Where Monsters Dwell #32 (November 1974)

Universal's movie also had the most direct influence on comics possible by leaving an indelible impression in the mind of one of the most important and noteable artists of the industry, Gene Colan, whose credit to fame includes Marvel's classic Bronze Age horror title Tomb of Dracula:

"[It was] at the age of 5 when I was exposed to my first horror film. It was Frankenstein. My father wanted to see it and he took me along. Boy, did that traumatize me! That was in 1931. From then on, I was intrigued with horror. I didn’t realize it in those years, but it kind of crept up on me. I sort of took what I loved from the screen and put it on paper." (Dlugos, 2002)

The brand Marvel Comics was introduced on 9 May 1961 when Amazing Adventures #3 (cover date August 1961) was the first post-war comic book to display the "MC" box on its cover. By that time, Frankenstein's creation had already experienced a period of absence from the company's output, and the hiatus would grow even longer as the newly introduced and highly successful superhero formula created by Stan Lee, Jack Kirby and Steve Ditko caused a general switch from the horror genre to superheroes.

It was not until January 1968 - way into the so-called Silver Age period - that Frankenstein's Monster made its first appearance in a Marvel comic book when X-Men #40 featured an android version of Victor Frankenstein's creation. Written by Roy Thomas and illustrated by Don Heck (pencils) and George Tuska (inks plus cover), the core element of the storyline was that the Frankenstein Monster is - a robot, created by an alien race and deployed to Earth in the hopes of facilitating communications. However, the messenger was mistaken by those who saw it for a monster, and after a malfunction which led the "monster" to menace humans, the aliens pursued it to the arctic circle where it was frozen in a block of ice.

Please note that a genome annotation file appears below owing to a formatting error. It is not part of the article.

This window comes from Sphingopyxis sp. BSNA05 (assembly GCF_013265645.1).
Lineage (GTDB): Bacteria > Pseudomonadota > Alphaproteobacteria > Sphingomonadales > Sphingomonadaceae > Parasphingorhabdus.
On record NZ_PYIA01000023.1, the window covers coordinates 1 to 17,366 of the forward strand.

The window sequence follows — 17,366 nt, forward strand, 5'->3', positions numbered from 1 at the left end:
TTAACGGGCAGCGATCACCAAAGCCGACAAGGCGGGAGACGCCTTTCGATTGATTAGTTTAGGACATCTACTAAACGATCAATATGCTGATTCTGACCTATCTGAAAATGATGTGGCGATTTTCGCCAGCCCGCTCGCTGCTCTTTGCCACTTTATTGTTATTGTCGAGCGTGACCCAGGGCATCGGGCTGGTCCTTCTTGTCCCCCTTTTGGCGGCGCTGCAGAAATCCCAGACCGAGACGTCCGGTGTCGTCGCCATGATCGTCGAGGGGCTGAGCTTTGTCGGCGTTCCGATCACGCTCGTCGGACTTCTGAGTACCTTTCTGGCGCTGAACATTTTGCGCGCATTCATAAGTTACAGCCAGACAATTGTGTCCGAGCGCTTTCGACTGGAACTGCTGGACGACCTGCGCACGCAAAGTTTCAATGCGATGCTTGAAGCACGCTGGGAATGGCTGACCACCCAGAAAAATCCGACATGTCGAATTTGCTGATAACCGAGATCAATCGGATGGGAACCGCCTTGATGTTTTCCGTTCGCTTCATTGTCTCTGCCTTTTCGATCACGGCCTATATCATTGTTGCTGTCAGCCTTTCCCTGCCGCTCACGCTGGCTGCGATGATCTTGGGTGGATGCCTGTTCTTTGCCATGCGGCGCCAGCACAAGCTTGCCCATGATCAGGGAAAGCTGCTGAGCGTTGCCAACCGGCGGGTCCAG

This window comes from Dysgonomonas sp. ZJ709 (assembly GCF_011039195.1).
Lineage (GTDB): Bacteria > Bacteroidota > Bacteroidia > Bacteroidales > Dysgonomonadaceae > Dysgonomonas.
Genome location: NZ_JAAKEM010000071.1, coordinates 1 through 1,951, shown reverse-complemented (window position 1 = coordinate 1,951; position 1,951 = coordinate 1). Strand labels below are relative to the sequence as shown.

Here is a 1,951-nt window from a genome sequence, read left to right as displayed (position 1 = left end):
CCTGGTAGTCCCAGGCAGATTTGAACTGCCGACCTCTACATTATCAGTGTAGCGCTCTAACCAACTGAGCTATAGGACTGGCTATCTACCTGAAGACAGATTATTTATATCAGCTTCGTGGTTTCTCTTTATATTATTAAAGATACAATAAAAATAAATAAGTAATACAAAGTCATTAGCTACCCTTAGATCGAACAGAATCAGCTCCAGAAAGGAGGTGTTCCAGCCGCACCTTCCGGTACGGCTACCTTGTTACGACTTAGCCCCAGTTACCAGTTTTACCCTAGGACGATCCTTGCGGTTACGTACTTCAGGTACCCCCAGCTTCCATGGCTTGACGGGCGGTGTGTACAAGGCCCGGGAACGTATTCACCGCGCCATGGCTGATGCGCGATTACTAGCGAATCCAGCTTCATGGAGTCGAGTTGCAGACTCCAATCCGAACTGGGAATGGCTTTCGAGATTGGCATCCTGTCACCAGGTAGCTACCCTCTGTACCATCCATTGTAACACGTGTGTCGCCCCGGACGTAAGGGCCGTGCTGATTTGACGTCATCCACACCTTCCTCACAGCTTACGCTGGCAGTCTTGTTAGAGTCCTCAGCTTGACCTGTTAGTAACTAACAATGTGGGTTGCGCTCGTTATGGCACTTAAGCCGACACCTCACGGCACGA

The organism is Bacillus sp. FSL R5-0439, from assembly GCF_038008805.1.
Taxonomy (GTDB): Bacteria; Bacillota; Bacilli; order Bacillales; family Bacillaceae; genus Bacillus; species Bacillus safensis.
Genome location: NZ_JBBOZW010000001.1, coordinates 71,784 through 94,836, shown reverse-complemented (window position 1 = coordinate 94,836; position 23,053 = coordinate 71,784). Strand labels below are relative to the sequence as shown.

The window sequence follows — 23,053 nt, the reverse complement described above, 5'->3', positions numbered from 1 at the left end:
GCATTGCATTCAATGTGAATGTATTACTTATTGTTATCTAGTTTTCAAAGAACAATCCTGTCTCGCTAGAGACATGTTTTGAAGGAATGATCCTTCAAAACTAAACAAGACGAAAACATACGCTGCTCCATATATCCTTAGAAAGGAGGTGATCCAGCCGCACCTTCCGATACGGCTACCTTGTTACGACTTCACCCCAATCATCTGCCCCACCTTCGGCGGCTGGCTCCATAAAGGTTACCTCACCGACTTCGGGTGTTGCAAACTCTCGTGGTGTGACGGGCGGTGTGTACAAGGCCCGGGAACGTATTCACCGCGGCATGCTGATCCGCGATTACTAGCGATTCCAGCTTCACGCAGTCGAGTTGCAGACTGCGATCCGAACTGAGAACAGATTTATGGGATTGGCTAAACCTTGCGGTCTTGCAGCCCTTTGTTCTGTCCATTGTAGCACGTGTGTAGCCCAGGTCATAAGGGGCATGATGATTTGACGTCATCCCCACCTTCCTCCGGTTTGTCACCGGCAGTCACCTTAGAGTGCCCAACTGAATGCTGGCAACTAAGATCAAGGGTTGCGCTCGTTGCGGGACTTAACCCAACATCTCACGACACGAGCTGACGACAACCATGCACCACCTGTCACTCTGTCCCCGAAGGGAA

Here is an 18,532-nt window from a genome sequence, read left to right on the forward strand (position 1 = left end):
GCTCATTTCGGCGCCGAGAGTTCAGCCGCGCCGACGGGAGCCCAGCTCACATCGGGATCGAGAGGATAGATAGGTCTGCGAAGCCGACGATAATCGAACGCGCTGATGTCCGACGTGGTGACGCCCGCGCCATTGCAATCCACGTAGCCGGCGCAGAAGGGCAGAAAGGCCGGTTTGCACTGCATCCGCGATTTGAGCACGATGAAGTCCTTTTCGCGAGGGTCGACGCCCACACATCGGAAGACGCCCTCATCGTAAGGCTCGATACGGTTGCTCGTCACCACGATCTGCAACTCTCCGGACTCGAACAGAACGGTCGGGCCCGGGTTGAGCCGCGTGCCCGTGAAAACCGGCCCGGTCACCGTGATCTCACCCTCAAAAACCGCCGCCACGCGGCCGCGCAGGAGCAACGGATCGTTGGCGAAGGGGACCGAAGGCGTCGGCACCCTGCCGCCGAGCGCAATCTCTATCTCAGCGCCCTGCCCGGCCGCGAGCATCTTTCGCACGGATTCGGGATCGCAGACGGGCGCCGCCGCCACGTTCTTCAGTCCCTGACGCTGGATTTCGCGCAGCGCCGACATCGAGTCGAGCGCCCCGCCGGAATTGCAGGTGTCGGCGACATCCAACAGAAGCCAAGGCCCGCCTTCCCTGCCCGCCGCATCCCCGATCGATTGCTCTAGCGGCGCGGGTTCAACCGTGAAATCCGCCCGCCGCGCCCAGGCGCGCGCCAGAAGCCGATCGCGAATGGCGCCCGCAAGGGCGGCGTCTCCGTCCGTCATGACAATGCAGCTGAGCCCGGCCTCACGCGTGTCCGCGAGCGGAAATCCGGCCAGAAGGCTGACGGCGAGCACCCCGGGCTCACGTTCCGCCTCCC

X-Men #40 (January 1968)

  Eventually, the android was found by a museum expedition and brought to New York for study.

As the robot was unfrozen, it smashed its way out of the museum lab but was intercepted and destroyed by the X-Men after they gleaned the android's origins through a telepathic scan by Professor X.

This rather sub-standard story concept (which wasn't very well executed either) was probably influenced to a large extent by the ruling restrictions of the comics code at the time (Nyberg, 1998), which in all practicability ruled out a "straight" monster.


Panel from the final page of X-Men #40, explaining the robot background

As the restrictions of the comics code were relaxed a few years later, the concept of having an android as source of inspiration for Mary Shelley's book and thus explanation for the existence of a Frankenstein monster in the Marvel universe would be dropped. In terms of visuals, the monster robot was a very close take on the Karloff image.

Silver Surfer #7
(August 1969)